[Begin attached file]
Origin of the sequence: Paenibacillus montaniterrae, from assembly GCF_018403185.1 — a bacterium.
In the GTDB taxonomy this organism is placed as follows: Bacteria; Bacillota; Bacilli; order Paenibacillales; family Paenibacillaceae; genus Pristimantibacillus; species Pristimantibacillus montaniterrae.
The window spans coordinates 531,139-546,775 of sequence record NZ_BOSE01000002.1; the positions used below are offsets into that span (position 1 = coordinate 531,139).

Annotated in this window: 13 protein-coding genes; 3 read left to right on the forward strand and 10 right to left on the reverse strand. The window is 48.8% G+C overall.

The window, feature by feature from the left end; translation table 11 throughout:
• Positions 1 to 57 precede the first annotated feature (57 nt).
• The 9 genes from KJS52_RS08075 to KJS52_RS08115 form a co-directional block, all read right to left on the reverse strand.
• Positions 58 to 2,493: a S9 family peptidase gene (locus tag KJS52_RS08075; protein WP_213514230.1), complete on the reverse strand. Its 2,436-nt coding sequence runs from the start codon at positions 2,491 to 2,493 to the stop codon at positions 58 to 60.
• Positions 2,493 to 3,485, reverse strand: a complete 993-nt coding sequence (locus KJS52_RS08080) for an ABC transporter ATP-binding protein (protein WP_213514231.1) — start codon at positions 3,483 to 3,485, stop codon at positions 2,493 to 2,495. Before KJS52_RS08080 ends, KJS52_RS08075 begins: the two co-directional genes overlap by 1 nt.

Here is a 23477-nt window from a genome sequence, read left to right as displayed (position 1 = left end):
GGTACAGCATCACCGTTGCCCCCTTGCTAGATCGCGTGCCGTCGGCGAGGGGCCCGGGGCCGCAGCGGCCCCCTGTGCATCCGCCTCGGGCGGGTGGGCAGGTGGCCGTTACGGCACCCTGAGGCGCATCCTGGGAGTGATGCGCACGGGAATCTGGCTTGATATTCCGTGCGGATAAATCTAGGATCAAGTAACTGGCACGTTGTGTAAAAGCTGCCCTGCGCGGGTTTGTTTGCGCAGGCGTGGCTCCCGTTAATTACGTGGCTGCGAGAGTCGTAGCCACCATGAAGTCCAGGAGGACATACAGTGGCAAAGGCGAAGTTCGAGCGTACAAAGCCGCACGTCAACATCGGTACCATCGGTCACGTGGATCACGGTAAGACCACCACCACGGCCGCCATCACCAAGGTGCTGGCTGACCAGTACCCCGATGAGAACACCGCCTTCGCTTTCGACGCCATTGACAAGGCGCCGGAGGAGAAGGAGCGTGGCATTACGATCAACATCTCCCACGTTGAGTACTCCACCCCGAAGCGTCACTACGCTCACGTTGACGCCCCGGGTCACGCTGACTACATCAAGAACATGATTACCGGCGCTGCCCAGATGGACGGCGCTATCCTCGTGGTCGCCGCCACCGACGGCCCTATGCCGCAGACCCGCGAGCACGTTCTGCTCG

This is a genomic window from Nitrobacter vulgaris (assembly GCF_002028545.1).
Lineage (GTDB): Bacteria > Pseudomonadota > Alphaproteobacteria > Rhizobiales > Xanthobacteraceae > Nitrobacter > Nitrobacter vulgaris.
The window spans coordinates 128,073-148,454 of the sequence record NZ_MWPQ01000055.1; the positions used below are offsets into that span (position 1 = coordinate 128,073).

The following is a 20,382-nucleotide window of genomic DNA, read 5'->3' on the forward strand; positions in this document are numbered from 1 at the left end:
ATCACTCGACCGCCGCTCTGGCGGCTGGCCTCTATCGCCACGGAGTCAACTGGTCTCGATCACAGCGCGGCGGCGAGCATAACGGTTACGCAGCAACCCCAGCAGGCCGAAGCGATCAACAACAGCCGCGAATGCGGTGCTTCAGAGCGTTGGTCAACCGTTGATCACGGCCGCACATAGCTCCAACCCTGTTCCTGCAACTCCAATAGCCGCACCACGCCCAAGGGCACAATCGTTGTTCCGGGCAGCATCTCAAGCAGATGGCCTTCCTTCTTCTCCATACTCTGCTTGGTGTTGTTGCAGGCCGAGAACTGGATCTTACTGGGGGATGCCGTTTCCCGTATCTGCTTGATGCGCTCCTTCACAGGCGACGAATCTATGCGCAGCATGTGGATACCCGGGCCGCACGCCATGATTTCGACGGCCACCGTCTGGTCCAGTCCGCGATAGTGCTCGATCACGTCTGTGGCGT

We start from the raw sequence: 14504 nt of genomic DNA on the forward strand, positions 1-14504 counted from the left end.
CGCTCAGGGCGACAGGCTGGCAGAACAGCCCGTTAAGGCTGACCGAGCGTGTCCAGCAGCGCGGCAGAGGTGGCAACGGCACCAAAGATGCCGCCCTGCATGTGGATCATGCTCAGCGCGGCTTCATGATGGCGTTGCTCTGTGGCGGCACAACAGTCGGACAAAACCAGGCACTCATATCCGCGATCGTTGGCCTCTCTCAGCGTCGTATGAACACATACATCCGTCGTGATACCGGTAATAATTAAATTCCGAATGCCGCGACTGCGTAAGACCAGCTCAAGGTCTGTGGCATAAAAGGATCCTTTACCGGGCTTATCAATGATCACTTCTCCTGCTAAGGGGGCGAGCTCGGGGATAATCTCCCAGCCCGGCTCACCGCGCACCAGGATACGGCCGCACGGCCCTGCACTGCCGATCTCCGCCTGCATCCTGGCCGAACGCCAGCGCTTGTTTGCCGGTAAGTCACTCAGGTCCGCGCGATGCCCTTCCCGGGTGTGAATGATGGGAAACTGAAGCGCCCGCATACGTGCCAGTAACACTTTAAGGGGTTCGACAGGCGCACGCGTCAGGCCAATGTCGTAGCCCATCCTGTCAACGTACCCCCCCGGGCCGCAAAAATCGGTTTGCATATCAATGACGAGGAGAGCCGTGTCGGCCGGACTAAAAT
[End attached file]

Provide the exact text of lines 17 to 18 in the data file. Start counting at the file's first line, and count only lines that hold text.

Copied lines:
We start from the raw sequence: 14504 nt of genomic DNA on the forward strand, positions 1-14504 counted from the left end.
CGCTCAGGGCGACAGGCTGGCAGAACAGCCCGTTAAGGCTGACCGAGCGTGTCCAGCAGCGCGGCAGAGGTGGCAACGGCACCAAAGATGCCGCCCTGCATGTGGATCATGCTCAGCGCGGCTTCATGATGGCGTTGCTCTGTGGCGGCACAACAGTCGGACAAAACCAGGCACTCATATCCGCGATCGTTGGCCTCTCTCAGCGTCGTATGAACACATACATCCGTCGTGATACCGGTAATAATTAAATTCCGAATGCCGCGACTGCGTAAGACCAGCTCAAGGTCTGTGGCATAAAAGGATCCTTTACCGGGCTTATCAATGATCACTTCTCCTGCTAAGGGGGCGAGCTCGGGGATAATCTCCCAGCCCGGCTCACCGCGCACCAGGATACGGCCGCACGGCCCTGCACTGCCGATCTCCGCCTGCATCCTGGCCGAACGCCAGCGCTTGTTTGCCGGTAAGTCACTCAGGTCCGCGCGATGCCCTTCCCGGGTGTGAATGATGGGAAACTGAAGCGCCCGCATACGTGCCAGTAACACTTTAAGGGGTTCGACAGGCGCACGCGTCAGGCCAATGTCGTAGCCCATCCTGTCAACGTACCCCCCCGGGCCGCAAAAATCGGTTTGCATATCAATGACGAGGAGAGCCGTGTCGGCCGGACTAAAAT